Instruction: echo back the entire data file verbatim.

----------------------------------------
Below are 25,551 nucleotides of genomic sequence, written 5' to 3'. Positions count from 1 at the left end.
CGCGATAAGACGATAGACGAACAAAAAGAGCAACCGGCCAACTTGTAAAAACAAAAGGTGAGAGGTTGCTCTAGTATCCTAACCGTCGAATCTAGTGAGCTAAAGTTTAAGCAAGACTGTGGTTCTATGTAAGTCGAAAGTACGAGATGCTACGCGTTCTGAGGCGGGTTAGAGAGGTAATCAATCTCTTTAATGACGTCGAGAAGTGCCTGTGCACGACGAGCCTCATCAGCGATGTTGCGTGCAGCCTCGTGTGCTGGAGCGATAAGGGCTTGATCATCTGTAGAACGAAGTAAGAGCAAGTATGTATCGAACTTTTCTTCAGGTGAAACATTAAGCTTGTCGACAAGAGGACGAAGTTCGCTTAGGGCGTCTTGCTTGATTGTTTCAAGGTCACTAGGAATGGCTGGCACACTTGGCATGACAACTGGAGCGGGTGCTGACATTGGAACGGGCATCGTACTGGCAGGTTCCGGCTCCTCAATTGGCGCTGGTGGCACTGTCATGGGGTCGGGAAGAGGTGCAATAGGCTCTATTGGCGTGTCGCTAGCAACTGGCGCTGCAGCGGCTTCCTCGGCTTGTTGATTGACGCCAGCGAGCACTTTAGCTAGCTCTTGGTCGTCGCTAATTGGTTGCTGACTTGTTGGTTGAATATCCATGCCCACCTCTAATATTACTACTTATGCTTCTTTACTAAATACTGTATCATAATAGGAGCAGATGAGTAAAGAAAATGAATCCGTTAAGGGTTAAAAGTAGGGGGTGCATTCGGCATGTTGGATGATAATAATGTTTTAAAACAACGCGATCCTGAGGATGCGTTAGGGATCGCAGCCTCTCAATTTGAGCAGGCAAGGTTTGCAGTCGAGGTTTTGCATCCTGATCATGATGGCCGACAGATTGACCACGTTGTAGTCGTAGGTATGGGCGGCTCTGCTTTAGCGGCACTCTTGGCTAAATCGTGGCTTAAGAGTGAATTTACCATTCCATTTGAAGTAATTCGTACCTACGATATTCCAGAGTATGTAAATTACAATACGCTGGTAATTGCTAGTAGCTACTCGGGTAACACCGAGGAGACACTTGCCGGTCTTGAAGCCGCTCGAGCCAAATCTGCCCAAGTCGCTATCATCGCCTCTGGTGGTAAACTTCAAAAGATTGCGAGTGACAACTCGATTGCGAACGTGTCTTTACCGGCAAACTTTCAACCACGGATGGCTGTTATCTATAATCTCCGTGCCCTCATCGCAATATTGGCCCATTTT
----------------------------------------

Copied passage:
Below are 25,551 nucleotides of genomic sequence, written 5' to 3'. Positions count from 1 at the left end.
CGCGATAAGACGATAGACGAACAAAAAGAGCAACCGGCCAACTTGTAAAAACAAAAGGTGAGAGGTTGCTCTAGTATCCTAACCGTCGAATCTAGTGAGCTAAAGTTTAAGCAAGACTGTGGTTCTATGTAAGTCGAAAGTACGAGATGCTACGCGTTCTGAGGCGGGTTAGAGAGGTAATCAATCTCTTTAATGACGTCGAGAAGTGCCTGTGCACGACGAGCCTCATCAGCGATGTTGCGTGCAGCCTCGTGTGCTGGAGCGATAAGGGCTTGATCATCTGTAGAACGAAGTAAGAGCAAGTATGTATCGAACTTTTCTTCAGGTGAAACATTAAGCTTGTCGACAAGAGGACGAAGTTCGCTTAGGGCGTCTTGCTTGATTGTTTCAAGGTCACTAGGAATGGCTGGCACACTTGGCATGACAACTGGAGCGGGTGCTGACATTGGAACGGGCATCGTACTGGCAGGTTCCGGCTCCTCAATTGGCGCTGGTGGCACTGTCATGGGGTCGGGAAGAGGTGCAATAGGCTCTATTGGCGTGTCGCTAGCAACTGGCGCTGCAGCGGCTTCCTCGGCTTGTTGATTGACGCCAGCGAGCACTTTAGCTAGCTCTTGGTCGTCGCTAATTGGTTGCTGACTTGTTGGTTGAATATCCATGCCCACCTCTAATATTACTACTTATGCTTCTTTACTAAATACTGTATCATAATAGGAGCAGATGAGTAAAGAAAATGAATCCGTTAAGGGTTAAAAGTAGGGGGTGCATTCGGCATGTTGGATGATAATAATGTTTTAAAACAACGCGATCCTGAGGATGCGTTAGGGATCGCAGCCTCTCAATTTGAGCAGGCAAGGTTTGCAGTCGAGGTTTTGCATCCTGATCATGATGGCCGACAGATTGACCACGTTGTAGTCGTAGGTATGGGCGGCTCTGCTTTAGCGGCACTCTTGGCTAAATCGTGGCTTAAGAGTGAATTTACCATTCCATTTGAAGTAATTCGTACCTACGATATTCCAGAGTATGTAAATTACAATACGCTGGTAATTGCTAGTAGCTACTCGGGTAACACCGAGGAGACACTTGCCGGTCTTGAAGCCGCTCGAGCCAAATCTGCCCAAGTCGCTATCATCGCCTCTGGTGGTAAACTTCAAAAGATTGCGAGTGACAACTCGATTGCGAACGTGTCTTTACCGGCAAACTTTCAACCACGGATGGCTGTTATCTATAATCTCCGTGCCCTCATCGCAATATTGGCCCATTTT